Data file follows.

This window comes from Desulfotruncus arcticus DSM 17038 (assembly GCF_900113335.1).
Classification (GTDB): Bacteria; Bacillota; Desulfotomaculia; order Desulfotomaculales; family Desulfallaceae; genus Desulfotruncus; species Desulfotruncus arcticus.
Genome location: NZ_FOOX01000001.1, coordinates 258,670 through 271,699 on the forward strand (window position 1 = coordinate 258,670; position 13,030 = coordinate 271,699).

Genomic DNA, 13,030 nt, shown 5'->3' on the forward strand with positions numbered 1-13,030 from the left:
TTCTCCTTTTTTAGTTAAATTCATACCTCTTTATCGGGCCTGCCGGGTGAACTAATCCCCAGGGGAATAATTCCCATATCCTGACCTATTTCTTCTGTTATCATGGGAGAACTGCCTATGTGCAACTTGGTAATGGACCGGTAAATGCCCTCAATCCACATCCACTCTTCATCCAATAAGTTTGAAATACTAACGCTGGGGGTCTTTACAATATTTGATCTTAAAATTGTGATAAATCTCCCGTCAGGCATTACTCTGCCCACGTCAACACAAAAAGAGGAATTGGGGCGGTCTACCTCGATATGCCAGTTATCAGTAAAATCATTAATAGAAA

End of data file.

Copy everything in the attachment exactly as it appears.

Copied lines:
This window comes from Desulfotruncus arcticus DSM 17038 (assembly GCF_900113335.1).
Classification (GTDB): Bacteria; Bacillota; Desulfotomaculia; order Desulfotomaculales; family Desulfallaceae; genus Desulfotruncus; species Desulfotruncus arcticus.
Genome location: NZ_FOOX01000001.1, coordinates 258,670 through 271,699 on the forward strand (window position 1 = coordinate 258,670; position 13,030 = coordinate 271,699).

Genomic DNA, 13,030 nt, shown 5'->3' on the forward strand with positions numbered 1-13,030 from the left:
TTCTCCTTTTTTAGTTAAATTCATACCTCTTTATCGGGCCTGCCGGGTGAACTAATCCCCAGGGGAATAATTCCCATATCCTGACCTATTTCTTCTGTTATCATGGGAGAACTGCCTATGTGCAACTTGGTAATGGACCGGTAAATGCCCTCAATCCACATCCACTCTTCATCCAATAAGTTTGAAATACTAACGCTGGGGGTCTTTACAATATTTGATCTTAAAATTGTGATAAATCTCCCGTCAGGCATTACTCTGCCCACGTCAACACAAAAAGAGGAATTGGGGCGGTCTACCTCGATATGCCAGTTATCAGTAAAATCATTAATAGAAA